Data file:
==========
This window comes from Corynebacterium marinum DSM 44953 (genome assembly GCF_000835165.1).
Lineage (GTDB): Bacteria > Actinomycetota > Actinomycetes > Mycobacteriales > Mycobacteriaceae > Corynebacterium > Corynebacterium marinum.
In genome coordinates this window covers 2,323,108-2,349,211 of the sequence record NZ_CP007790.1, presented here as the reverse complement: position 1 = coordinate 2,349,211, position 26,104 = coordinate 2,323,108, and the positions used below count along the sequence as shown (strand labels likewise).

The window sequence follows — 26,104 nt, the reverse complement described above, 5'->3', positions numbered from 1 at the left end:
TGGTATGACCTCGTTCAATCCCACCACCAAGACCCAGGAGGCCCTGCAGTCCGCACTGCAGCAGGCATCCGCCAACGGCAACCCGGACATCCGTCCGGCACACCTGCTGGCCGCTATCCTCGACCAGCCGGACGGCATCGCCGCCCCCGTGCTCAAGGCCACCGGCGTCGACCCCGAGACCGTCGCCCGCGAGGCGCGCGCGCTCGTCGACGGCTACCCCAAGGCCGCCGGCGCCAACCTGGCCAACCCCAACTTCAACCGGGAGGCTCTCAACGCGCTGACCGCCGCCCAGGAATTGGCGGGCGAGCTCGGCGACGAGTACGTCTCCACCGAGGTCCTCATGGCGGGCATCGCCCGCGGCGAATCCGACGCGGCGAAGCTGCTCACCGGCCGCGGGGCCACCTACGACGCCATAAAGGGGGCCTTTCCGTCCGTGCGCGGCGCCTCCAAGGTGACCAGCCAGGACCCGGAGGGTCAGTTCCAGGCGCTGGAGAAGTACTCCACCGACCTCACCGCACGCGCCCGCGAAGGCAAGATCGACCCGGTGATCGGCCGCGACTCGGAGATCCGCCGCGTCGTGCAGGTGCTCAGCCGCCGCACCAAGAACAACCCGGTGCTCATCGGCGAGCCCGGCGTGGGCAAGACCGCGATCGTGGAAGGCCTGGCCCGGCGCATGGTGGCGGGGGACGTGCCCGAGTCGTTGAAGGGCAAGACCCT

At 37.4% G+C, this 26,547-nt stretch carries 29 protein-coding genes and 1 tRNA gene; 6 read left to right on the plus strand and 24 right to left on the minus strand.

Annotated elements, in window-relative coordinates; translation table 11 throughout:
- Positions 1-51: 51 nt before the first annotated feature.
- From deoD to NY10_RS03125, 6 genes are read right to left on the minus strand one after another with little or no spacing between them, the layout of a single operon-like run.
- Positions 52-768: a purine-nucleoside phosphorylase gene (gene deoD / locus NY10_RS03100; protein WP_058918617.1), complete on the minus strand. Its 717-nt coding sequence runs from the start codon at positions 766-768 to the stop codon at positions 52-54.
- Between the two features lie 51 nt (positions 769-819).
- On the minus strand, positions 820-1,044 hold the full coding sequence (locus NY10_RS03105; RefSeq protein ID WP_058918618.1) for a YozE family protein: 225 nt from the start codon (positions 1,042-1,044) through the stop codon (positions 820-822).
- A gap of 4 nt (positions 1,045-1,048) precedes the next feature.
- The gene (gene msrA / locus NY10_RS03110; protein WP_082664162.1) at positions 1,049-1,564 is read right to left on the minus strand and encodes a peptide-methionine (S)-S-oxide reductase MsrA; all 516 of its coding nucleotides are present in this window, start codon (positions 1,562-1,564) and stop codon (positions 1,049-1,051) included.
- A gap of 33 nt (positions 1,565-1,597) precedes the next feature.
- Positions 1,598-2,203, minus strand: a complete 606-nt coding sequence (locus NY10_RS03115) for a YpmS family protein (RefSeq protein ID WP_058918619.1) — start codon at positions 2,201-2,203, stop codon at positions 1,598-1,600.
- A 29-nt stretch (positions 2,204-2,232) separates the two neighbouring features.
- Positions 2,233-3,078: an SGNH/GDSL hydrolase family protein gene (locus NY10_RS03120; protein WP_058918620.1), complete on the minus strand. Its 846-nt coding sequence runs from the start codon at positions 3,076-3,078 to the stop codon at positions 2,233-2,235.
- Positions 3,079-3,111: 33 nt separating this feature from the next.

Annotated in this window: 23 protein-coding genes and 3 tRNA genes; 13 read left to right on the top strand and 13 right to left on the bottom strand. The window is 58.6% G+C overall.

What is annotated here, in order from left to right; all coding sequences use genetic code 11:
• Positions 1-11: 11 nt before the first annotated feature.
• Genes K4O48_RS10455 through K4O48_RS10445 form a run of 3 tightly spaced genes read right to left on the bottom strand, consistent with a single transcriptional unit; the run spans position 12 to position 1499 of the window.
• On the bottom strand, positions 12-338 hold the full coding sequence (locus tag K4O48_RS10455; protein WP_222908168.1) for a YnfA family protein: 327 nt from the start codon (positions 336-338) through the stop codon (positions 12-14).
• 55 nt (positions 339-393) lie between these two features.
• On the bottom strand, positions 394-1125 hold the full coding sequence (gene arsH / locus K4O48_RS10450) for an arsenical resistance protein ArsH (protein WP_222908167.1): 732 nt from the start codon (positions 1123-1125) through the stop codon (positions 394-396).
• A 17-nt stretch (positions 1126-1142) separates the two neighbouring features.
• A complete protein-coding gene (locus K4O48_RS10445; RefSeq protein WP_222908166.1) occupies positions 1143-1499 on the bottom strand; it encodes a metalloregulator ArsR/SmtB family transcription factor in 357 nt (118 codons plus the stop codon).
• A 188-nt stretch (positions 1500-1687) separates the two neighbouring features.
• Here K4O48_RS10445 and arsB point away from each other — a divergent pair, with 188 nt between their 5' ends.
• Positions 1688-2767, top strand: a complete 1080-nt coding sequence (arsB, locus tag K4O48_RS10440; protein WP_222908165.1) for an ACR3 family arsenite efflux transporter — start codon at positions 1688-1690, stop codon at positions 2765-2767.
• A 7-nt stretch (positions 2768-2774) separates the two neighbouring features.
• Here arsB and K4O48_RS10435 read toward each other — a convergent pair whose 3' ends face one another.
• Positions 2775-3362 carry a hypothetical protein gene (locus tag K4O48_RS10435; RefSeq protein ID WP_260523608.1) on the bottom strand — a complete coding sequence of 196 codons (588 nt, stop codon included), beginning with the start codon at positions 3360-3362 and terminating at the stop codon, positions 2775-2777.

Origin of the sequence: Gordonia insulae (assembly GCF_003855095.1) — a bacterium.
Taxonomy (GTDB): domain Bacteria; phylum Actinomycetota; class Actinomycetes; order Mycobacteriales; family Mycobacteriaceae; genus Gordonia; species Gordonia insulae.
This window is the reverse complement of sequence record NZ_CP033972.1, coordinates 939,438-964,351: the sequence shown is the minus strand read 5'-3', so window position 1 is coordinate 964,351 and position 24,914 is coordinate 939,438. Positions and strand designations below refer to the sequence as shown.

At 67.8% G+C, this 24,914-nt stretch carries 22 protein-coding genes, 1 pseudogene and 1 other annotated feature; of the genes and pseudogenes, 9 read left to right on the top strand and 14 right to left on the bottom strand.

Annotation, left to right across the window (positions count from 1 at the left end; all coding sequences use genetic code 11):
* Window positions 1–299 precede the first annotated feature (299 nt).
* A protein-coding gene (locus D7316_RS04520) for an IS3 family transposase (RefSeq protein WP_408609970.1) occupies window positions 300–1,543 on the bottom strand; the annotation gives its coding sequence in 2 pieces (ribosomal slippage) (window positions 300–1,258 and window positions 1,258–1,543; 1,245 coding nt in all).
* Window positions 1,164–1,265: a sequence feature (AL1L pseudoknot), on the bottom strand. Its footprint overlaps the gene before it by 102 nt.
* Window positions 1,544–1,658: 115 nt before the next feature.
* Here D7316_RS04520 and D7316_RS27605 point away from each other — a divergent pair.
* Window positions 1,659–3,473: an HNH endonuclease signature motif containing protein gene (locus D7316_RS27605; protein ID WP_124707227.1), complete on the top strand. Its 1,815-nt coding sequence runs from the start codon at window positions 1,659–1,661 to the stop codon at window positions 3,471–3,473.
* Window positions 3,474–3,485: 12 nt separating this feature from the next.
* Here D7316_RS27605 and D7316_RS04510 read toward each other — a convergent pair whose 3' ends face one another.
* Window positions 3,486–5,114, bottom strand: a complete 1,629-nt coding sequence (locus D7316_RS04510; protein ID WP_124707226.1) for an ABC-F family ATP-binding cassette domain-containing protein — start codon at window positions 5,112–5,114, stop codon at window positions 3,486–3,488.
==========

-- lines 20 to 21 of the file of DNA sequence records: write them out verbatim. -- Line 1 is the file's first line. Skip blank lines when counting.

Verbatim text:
Annotated in this window: 23 protein-coding genes and 3 tRNA genes; 13 read left to right on the top strand and 13 right to left on the bottom strand. The window is 58.6% G+C overall.

What is annotated here, in order from left to right; all coding sequences use genetic code 11: